Book Reviews: ‘Charley’s War’, & ‘Chomsky On Anarchism’
Pat Mills and Joe Colquhoun, Charley’s War: Volumes 1 to 10, Titan Books
Charley’s War has been described as the best British comic strip ever produced and it is difficult to disagree. It can be heartily recommended for younger people as an easy introduction to the First World War and for adults as a gripping read in itself.
The strip originally ran in Battlefrom 6 January 1979 to 26 January 1985 and follows the teenage Charley Bourne from his enlistment in early 1916, through the bloody battles at Somme and Passchendaele to the end of the war and beyond. It is a dramatic but realistic portrayal of life in the trenches, and through flashbacks and other devices deals with other less well known aspects of the war – the war in the air, at sea and on the home front, the experience of the French at Verdun, the Etaples Mutiny, and the intervention in Russia. It even features a conchy, though not a socialist – they were, alas, rare birds indeed.
Naturally various narrative devices of the genre are used in order to maintain attention and pace but the strip is never a standard boy’s own tale of daring do. Charley is treated as a real person, with a past, as a worker on the buses in London, a future, on the dole in the ‘30s, and a family life, father, mother and sister, and later a wife and children. It is easy to pick holes, e.g. its all too free adoption of the ’Lions led by Donkeys’ approach, which neglects the physical constraints of the fighting environment (could all the Generals on all the sides really have been such idiots?), and the occasional dubious historical details (although there were some horrific evil weapons in use, the acid sprayer used to melt soldiers depicted in the final book almost certainly never existed). However, the shock and power of the story lines overcome all niggling objections.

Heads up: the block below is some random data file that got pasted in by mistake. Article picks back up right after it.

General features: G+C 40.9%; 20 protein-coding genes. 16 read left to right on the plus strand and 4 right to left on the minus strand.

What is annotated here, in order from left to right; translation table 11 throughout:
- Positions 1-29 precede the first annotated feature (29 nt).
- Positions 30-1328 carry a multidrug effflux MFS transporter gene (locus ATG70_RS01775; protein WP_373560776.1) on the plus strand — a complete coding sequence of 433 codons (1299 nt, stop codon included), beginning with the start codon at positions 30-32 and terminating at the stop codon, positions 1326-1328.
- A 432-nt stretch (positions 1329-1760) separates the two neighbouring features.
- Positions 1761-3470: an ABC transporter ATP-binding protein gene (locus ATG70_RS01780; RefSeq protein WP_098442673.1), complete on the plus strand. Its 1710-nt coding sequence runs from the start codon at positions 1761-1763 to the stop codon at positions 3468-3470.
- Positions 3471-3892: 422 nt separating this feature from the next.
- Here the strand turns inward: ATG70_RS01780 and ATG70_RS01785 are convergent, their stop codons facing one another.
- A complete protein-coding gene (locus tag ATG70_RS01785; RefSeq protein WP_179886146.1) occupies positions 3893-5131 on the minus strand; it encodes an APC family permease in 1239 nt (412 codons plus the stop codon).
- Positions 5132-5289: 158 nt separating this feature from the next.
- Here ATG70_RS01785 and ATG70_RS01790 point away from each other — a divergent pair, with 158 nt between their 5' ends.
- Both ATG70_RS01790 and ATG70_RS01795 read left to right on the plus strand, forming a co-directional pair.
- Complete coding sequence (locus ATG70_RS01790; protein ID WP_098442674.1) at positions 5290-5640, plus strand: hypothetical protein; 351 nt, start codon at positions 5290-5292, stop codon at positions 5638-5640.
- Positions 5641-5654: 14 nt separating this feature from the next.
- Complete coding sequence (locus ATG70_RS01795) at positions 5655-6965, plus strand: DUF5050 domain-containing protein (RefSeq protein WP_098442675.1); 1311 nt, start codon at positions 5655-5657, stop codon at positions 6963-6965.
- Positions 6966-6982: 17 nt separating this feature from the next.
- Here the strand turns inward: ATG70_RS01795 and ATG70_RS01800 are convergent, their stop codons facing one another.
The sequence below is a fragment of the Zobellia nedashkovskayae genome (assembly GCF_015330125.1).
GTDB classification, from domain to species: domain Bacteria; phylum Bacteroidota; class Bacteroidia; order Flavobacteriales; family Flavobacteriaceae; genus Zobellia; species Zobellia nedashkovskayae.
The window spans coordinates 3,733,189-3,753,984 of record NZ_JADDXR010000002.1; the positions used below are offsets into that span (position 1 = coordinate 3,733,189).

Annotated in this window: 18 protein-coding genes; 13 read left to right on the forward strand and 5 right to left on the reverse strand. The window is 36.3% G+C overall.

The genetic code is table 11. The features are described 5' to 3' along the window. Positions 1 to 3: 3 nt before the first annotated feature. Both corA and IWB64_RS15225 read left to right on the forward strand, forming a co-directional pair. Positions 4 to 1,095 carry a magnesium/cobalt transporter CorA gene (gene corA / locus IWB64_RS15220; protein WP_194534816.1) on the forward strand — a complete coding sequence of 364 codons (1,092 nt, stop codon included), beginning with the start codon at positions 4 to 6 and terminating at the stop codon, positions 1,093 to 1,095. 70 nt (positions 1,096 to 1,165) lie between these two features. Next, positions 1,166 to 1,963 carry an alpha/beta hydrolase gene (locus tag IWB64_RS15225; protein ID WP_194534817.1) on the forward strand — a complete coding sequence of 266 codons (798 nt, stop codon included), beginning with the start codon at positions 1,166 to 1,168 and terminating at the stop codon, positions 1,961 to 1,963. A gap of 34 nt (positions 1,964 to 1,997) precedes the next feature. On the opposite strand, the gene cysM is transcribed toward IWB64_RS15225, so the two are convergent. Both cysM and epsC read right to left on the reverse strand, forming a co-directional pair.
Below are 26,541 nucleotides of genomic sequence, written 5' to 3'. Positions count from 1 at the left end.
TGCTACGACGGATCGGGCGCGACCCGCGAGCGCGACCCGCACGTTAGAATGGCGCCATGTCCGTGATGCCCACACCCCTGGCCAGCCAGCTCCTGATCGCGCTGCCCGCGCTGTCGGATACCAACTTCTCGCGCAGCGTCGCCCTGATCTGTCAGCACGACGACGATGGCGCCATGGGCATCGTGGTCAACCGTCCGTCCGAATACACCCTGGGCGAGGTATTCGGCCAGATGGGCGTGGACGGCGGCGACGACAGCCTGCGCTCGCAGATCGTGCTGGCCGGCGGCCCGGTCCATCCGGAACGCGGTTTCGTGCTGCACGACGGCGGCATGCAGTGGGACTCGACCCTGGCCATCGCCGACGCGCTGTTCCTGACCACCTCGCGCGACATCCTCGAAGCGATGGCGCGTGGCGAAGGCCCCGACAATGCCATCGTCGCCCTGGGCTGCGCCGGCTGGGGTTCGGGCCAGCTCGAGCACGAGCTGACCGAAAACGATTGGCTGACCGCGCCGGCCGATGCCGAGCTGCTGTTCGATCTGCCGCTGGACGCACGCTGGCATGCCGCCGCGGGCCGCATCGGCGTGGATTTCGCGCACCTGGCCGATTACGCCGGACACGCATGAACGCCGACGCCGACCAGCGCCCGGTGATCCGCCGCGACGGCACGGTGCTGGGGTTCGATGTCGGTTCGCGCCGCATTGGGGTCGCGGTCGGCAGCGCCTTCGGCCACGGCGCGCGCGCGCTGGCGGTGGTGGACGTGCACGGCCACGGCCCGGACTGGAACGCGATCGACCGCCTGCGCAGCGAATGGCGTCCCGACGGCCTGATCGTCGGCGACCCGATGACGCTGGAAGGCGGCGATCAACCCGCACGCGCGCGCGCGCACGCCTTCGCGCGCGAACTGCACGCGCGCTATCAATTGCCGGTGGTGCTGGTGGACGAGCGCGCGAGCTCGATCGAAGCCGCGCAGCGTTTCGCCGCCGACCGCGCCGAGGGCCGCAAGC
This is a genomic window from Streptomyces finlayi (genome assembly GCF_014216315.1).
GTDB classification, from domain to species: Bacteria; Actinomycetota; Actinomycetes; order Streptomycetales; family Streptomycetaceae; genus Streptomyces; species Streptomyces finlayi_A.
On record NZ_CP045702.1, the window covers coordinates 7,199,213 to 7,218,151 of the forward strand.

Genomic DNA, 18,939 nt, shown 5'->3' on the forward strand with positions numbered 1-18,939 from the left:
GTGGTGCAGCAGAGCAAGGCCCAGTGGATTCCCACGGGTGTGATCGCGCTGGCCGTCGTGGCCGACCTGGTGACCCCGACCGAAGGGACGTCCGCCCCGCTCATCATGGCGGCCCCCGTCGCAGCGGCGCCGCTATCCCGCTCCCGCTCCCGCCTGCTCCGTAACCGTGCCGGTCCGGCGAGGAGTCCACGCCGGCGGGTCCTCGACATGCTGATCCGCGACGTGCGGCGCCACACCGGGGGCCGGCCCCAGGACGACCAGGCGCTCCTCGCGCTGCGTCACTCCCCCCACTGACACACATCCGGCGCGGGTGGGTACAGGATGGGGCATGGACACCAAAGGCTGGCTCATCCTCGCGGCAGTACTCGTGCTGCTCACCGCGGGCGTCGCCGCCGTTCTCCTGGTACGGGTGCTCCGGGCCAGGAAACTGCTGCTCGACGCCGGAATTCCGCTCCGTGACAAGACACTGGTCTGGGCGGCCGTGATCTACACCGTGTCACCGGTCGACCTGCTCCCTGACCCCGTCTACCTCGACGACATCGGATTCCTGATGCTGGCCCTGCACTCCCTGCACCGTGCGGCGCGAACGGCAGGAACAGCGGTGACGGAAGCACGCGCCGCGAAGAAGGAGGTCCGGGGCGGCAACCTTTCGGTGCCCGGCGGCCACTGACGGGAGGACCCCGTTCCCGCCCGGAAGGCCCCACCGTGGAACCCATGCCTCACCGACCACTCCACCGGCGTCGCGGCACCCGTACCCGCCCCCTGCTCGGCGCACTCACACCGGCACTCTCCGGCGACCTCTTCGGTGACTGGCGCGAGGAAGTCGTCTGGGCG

Charley’s War has been reproduced over a period of years by Titan in high quality hardback editions, which does the highly detailed art of Joe Colquhoun proud. The books have restrained but stylish black covers, which will not embarrass the non-genre purchaser. The reprints come complete with lots of finely crafted background information and excellent introductions. The full set is now available and is heartily recommended.
Against the State (But Not Quite Yet)
Noam Chomsky: On Anarchism. Penguin £6.00
This is not a book with new material but a collection of articles and interviews published originally between 1969 and 2010. It is therefore not a place to look for an overview or consistent statement of Chomsky’s approach to anarchism. It is, however, interesting to see how close some of his political positions are to those of socialists.
For one thing, he rejects any idea that Bolshevism is ‘Marxism in practice’ and quotes approvingly Paul Mattick’s critical remarks on Leninism. Moreover, he says, a consistent anarchist must oppose private ownership of the means of production and the concomitant wage slavery, which he describes as ‘intolerable’. Capitalism is anti-human, and its unbridled version (one subject to less state regulation) would lead to extreme authoritarianism.
On the other hand, it is not clear if Chomsky’s conception of socialism is quite the same as ours. He is against the idea of providing a detailed plan of a future society, preferring to rely on general principles. He favours making changes piecemeal, since we cannot know the effects of large social changes; and if one change works out well, make further changes. But he does not explain how a major change to abolish the wages system could be carried out piecemeal.
And many anarchists will disagree with him when he advocates defending and strengthening some aspects of state authority. His stance is that only the (US) federal government can protect people from the tyranny of corporations. He gives the example of environmental regulations, but admits that these have only a limited effect.
The longest chapter here criticises the way the Spanish ‘Communist’ Party undermined anarchist-run areas in the Civil War. The volume as a whole has much worthwhile content, as long as you do not expect a fully-developed argument.